Health Topics

Migraine Headaches

Migraine Headaches

What is a migraine headache?

A migraine headache is a primary headache disorder that effects approximately 12 percent of the population. It is a headache that tends to recur in an individual and is moderate to severe if left untreated. It can be one sided, throbbing and aggravated by routine physical activity. It can be associated with light and sound and even smell sensitivity and many patients will become nauseated with it. In a minority of patients there can be visual or sensory changes before, during or after the headache, known as auras.

Who is affected by migraines?

The National Headache Foundation estimates that nearly 30 million Americans suffer from migraines. Migraines occur about three times more frequently in women than in men. Each migraine can last from four hours to three days. Occasionally, it will last longer.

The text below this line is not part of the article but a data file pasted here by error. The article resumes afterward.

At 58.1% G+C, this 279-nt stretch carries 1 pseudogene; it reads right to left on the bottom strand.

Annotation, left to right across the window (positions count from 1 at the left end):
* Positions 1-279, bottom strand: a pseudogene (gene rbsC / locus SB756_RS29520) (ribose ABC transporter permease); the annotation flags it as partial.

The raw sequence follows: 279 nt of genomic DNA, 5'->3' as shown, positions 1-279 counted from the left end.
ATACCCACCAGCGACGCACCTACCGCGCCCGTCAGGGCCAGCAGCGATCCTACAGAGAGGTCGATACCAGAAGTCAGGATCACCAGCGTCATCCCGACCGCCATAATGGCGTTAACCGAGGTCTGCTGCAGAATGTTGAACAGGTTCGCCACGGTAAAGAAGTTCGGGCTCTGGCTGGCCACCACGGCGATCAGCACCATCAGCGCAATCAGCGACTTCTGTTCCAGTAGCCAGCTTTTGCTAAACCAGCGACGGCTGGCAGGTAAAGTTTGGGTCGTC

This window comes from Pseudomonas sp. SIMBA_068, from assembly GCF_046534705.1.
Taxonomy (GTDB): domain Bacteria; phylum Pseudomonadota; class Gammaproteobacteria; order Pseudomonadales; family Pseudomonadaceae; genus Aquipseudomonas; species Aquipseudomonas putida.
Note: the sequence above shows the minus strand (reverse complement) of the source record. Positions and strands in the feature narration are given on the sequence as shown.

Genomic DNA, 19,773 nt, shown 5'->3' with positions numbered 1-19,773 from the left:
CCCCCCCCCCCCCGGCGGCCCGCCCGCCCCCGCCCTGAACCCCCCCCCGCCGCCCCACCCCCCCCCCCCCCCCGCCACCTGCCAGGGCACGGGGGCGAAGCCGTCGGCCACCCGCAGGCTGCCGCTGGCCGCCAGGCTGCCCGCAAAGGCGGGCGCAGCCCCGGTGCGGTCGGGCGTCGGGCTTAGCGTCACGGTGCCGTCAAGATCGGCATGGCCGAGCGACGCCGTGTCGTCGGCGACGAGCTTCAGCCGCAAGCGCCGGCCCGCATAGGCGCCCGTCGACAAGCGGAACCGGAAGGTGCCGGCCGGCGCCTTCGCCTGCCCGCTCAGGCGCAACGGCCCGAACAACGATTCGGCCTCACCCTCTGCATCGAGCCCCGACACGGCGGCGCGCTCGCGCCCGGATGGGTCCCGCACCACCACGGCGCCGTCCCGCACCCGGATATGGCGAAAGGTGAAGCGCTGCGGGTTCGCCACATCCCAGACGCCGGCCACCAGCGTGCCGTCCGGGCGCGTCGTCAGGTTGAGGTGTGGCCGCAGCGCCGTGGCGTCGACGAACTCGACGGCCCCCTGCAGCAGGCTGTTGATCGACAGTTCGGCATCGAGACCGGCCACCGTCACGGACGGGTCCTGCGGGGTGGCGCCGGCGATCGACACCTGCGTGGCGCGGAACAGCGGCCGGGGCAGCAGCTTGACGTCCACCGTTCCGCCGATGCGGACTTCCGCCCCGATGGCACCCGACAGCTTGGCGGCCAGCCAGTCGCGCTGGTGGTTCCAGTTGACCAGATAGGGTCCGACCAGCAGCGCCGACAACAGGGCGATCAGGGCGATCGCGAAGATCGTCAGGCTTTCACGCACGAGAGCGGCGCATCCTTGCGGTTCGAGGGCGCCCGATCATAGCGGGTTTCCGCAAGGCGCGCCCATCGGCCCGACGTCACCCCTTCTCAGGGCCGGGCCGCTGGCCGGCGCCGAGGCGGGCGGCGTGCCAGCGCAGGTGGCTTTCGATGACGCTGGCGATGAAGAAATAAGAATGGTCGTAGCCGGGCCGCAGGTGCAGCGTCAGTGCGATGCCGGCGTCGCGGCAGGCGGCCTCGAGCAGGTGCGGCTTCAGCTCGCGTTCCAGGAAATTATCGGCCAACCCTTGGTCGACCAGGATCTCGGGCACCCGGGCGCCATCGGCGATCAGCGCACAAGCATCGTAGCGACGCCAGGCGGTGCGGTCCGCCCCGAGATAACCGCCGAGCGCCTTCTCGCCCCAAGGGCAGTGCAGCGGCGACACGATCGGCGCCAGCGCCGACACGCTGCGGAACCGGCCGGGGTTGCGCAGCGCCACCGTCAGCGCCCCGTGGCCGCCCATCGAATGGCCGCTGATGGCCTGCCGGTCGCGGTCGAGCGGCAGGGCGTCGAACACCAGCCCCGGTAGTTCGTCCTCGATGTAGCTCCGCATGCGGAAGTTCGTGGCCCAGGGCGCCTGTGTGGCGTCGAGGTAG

What causes a migraine?

The exact causes of migraines are unknown, although they are related to changes in the brain as well as to genetic causes. People with migraines may inherit the tendency to be affected by certain migraine triggers, such as fatigue, bright lights, weather changes and others.

For many years, scientists believed that migraines were linked to the expanding (dilation) and constriction (narrowing) of blood vessels on the brain’s surface. However, it is now believed that migraine is caused by inherited abnormalities in certain areas of the brain.

There is a migraine "pain center" or generator in the mid-brain area. A migraine begins when hyperactive nerve cells send out impulses to the blood vessels leading to the dilation of these vessels and the release of prostaglandins, serotonin and other inflammatory substances that cause the pulsation to be painful.

Certain brain cells that use serotonin as a messenger are involved in controlling mood, attention, sleep, and pain. Therefore, chronic changes in serotonin can lead to anxiety, panic disorder, and depression.